The Mobile Library stopped in many locations around the district, for the convenience of residents:  On streets, at local schools and post offices.

Mobile Library new itinerary

Image:  North East Leader, page 8, 24 March, 1966

In the edition dated 24 March 1966, the North East Leader reported on changes to the mobile service timetable on page 4. This was to accommodate the librarian going to lectures in the city. We can presume that at this time Ulla-Maija commenced her course for the Libraries Board Registration Certificate at the public library in the Adelaide city centre, as referred to in the article from November 1965.

Mobile library changes to to schedule

Note the amount of loans just for February: Members borrowed 1176 books for adults and 1,345 books for children! The new library was obviously very popular with younger readers.

For your interest, here is an article about new books which were purchased for the mobile library, printed on page 8 of the North East Leader from 28 April, 1966. It seems that historical romance was popular at the time.

Mobile library new books

As employment records are confidential, we do not know how long Ulla-Maija Salonen remained working for the Tea Tree Gully Council. However, by 1969 the North East Leader reported that Mr W. Bustelli  was employed in the Library’s new premises, in the former Modbury school house at 561 Montague Road, Modbury.

Perhaps Miss Salonen secured a better job or one which was closer to home in Alberton. If she had married and started a family in the 1960s, Ulla-Maija would also have had to leave the workforce. Or she could have returned to Finland.

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Way back when, Wednesdays

What goes around, comes around

Lately you can’t but help notice the stories in the media, books and online content which focus on maintaining good health by selecting a diet which is high in protein and low in carbohydrate. Advocates of this approach to nutrition claim that it can help you to lose weight and manage your cholesterol and blood sugar. Eating a moderate amount of whole grains and stopping your intake of white flour is advised. There are several baking companies and at least one supermarket chain in Australia which have brought out innovative products to help you embrace this lifestyle:  loaves of bread and bread mixes which are high in protein, low in carbohydrate and contain fats which are good for you!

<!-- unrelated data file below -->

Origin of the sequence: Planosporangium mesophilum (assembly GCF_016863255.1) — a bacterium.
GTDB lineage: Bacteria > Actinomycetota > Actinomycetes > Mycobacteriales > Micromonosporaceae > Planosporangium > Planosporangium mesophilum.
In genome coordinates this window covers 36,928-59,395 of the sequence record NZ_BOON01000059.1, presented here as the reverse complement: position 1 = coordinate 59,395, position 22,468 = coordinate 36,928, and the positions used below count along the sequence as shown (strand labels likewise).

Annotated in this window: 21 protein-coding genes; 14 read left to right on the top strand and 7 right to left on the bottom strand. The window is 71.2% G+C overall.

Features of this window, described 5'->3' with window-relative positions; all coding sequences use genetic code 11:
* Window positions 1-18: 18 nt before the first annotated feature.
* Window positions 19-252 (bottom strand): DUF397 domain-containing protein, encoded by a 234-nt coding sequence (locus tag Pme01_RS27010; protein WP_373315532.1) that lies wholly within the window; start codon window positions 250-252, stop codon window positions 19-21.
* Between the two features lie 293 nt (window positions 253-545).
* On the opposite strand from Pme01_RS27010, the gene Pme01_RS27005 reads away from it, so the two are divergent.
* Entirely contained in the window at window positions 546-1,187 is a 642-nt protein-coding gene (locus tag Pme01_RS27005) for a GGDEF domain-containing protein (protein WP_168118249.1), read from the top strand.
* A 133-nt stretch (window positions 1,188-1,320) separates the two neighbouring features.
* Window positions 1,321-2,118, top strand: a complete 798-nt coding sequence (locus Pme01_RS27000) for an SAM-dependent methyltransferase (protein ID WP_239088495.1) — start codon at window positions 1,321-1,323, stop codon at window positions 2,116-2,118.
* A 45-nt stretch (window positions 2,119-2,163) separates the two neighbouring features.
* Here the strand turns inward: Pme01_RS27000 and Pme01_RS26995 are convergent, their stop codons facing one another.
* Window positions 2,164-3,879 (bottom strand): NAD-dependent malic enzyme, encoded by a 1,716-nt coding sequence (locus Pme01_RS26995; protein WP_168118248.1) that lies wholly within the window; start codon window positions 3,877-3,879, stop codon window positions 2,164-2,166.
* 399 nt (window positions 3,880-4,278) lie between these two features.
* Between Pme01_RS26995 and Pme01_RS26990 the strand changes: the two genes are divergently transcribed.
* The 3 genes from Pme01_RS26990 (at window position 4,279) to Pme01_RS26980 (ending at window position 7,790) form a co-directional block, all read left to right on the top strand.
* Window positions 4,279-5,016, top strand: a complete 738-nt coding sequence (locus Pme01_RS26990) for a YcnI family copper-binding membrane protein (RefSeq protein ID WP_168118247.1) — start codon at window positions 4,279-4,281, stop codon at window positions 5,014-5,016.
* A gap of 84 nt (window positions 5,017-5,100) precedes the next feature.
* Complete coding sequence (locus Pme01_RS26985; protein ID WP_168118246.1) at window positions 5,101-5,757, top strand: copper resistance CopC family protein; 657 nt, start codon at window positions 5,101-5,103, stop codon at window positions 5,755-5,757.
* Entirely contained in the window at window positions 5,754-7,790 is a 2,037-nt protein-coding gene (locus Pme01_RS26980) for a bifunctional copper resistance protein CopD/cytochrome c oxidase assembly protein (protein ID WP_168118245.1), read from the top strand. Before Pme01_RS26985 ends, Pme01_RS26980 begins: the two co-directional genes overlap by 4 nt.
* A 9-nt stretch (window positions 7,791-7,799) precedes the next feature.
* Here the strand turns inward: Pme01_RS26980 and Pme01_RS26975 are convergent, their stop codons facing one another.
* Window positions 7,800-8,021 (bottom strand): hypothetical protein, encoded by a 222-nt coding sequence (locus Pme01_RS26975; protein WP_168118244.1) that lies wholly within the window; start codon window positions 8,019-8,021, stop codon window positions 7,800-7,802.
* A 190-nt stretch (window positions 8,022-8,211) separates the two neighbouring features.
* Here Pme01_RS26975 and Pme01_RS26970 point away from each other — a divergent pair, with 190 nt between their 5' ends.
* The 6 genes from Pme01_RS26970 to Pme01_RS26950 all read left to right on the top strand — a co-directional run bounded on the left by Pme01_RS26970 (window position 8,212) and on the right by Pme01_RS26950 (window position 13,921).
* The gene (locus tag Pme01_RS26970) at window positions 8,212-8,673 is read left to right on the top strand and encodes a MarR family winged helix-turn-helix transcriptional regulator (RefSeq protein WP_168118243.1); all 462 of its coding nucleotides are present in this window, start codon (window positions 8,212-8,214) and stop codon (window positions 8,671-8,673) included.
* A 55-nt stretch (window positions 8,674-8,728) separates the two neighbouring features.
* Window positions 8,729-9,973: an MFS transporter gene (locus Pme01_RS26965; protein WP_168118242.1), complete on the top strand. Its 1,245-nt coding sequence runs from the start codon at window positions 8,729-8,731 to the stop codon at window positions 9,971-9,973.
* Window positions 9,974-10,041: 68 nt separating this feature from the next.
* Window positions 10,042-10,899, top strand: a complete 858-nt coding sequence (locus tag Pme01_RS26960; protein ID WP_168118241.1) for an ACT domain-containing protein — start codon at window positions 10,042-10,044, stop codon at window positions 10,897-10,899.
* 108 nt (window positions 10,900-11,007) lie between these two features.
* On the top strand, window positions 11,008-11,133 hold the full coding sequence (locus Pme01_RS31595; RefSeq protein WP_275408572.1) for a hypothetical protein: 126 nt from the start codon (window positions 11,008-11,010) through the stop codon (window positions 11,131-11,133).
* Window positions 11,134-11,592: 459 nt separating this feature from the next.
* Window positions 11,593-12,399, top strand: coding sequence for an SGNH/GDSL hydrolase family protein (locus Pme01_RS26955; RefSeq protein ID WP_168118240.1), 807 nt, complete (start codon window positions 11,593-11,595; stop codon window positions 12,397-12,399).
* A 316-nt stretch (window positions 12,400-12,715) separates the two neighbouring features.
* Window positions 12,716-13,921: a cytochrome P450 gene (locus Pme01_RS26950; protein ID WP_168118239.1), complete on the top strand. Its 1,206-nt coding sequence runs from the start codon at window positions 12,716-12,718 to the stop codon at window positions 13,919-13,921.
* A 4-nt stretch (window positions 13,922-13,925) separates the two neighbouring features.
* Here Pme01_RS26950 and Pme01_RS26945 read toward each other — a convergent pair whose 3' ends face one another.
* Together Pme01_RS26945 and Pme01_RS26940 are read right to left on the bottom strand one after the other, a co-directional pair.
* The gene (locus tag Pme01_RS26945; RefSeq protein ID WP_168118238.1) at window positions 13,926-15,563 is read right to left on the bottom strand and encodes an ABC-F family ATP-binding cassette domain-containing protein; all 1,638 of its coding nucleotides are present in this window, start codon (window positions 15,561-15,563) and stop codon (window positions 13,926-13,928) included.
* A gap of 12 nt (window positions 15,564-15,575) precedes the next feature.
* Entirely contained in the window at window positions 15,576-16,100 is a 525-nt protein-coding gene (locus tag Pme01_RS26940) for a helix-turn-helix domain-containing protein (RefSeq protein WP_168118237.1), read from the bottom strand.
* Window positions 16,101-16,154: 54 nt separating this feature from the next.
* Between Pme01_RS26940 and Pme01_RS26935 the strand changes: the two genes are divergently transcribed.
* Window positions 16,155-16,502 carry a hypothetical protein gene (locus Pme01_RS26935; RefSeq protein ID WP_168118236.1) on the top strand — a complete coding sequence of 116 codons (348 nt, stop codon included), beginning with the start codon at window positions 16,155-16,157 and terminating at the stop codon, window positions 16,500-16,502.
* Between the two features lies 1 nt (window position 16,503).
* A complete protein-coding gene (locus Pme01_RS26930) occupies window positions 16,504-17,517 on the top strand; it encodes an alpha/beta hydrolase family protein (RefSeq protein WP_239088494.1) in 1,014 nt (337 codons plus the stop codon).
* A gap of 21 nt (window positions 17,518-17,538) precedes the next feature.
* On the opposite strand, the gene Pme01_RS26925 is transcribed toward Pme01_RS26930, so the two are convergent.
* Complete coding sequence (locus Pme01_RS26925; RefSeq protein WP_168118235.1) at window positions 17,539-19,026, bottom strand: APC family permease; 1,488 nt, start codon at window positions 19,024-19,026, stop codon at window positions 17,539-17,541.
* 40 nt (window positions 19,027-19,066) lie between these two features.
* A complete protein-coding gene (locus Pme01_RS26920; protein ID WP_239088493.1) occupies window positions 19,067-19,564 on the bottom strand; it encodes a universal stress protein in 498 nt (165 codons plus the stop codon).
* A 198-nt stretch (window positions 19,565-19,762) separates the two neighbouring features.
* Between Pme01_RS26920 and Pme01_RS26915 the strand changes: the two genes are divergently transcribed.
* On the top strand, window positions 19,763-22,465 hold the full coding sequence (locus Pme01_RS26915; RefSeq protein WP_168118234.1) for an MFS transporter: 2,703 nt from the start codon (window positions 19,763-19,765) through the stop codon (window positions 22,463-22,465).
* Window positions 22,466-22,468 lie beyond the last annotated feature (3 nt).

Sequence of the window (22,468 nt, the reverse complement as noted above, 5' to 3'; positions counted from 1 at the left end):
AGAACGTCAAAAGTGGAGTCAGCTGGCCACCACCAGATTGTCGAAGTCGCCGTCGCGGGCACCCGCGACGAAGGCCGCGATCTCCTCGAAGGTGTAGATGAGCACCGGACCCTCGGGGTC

If you think that this type of specialist bread is a modern phenomenon, take a look at this advertisement for the Procera brand of bread printed by the The North East Leader, a Messenger newspaper on page 9 of the edition dated 4 October, 1967.

Procera bread 2

Production of the Procera loaf led to the development of the first franchise opportunities in Australia. During the 1930s, a baker in New Zealand, Henry Maltwood Williams developed a way to enrich flour with gluten, thus boosting its protein content and decreasing starch, which improved the texture of a loaf. Williams took out a patent on his baking process, which was implemented worldwide and Australian bakers could apply for the patent-licensing to produce Procera.

Procera logo

An article in the Rockhampton Morning Bulletin in 1935 explained why Procera was supposed to be good for you:

“PROCERA BREAD THE NEW PROCESS …the new Procera (pronounced Pro-cera) process of bread-making, which is protected throughout the world, is now in operation in Rockhampton. The sole rights have been procured by Rickert’s of manufacturing Procera white, wholemeal, slimming, and diabetic bread. The virtue of the process lies in the regulation of starch and protein content of the loaf, making it lighter and more easily digestible. A slight reduction of starch and increase in protein makes a marked difference in the bread and is particularly noticeable when it is toasted.